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Bob Rituals: Spring Detoxing with Naturopath Maree Noonan

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Melbourne naturopath, Maree Noonan is the Bob team’s go-to for her realistic, nurturing advice on sustaining great health. With over six years’ experience and a health science degree under her belt, Maree believes in creating achievable dietary and lifestyle treatment plans that inspire positive change for good.

As spring is often a time that we start to re-think the way we eat and exercise, we’ve called on the expert to offer her top five tips for re-booting our systems.

From sweating it out, to supporting your gut, here, Maree schools us on what we should be doing for our health this spring and summer.

Sweat out your toxins

Exercise is an integral part to spring cleaning your body. It can boost energy, improve your circulation and support the movement and elimination of toxins through the lymphatic system. Aim to include 40 minutes of moderate to vigorous exercise three times a week to support your detoxification, energy and your mental health.

Let’s face it, we all have a million excuses why we don’t exercise enough: work, family, kids, time, energy, money. So, find something that you enjoy and that makes you feel good.

Here are a few suggestions to help combat a few of these problems:

·         Money: check out local deals in your area, there are often some great intro deals for various gyms, yoga, Pilates, and HIIT classes. Download the MindBody app and see what is available in your area.

·         Time: Try doing some work outs at home, YouTube has plenty of free work outs. From Pilates, to weights, to yoga, to dance. If you are missing props, head on down to Kmart or look online for second hand weights, ropes, etc.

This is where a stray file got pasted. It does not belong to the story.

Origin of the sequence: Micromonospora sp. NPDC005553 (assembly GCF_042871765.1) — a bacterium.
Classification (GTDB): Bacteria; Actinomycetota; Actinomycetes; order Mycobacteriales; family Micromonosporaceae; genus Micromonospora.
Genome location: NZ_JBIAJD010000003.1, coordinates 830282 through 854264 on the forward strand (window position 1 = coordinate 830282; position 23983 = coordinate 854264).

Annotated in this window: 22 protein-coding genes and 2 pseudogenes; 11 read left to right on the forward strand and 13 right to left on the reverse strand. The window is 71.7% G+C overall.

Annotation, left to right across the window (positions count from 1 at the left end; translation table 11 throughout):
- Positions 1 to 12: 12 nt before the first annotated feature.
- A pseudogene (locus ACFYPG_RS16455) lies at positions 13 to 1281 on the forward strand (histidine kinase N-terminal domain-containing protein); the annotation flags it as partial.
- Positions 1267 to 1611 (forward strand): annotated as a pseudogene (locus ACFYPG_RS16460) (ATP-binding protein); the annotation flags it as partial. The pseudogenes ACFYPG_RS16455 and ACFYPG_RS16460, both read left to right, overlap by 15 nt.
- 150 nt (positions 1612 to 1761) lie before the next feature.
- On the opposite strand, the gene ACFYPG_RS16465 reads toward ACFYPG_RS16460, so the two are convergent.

Drink plenty of clean water

Water is essential for aiding your body’s own detoxification pathways. Adequate water is needed for the removal of waste through the gastrointestinal tract, urinary system and skin. Aim for 1.5-2 litres of water per day. For variety and flavour try adding some lemon juice, mint, cucumber or liquid chlorophyll (this can be purchased from your local health food store).

·         Tip: when we are busy with our day to day lives, we can often forget to drink enough water, and instead reach for the coffee or sweet drinks to give us a quick energy boost. Tip: buying yourself a good quality insulated water bottle can be helpful to remind you to drink water and can allow you to keep track of the amount you are having. Investing in a water filter for your household is a great way to reduce your chemical intake and the toxic load on your body.

Support your gut

The gut is a major channel of detoxification, so regular bowel movement is vital to good health. Adequate dietary fibre intake is essential to keeping regular bowels and supporting a healthy microbiome. Go for fibre from whole fruit and vegetables, whole grains (non-refined, unprocessed).

·         Tip: Always eat as close to the source and organic and in season where possible. When you are shopping, and preparing meals, go for colour: bright coloured fruit and vegetables are full of antioxidants, nutrients and fibre, which are all essential in supporting detoxification and gut health. Plus, it makes your bowl of food a whole lot more attractive.

Minimise your exposure to toxins

Prevention is always key. Minimise your exposure to household cleaners, building materials, plastics, and processed foods. Try to eliminate or minimise use of toxic cleaning products (natural cleaning products, vinegar, and bicarb soda are suitable alternatives), antiperspirants with aluminium, pesticides, herbicides, petrochemicals, paints, solvents and hair spray.

Tools:

·         A good place to start is with the Environmental Working Group (EWG), which provides a wealth of information including identifying a healthy life

·         Download: Food Additives Checker app

·         Cleaning products without all the harmful chemicals: Abode is my favorite.

Reduce inflammation

Follow an anti-inflammatory/Mediterranean style diet starting today. This diet includes good oils such as cold pressed olive oil, and good sources of omega 3 rich foods (e.g. wild-caught seafood, an abundance of plant foods including hemp, flaxseed and chia seeds, lots of non-starchy vegetables, and spices including turmeric, ginger and cinnamon). Keeping pro-inflammatory foods to an absolute minimum, such as processed meats, red meat (twice per week at a maximum), and refined carbohydrates (white breads, cakes, biscuits, deep fried foods, baked goods etc).

mareenoonan.com

Echo Collective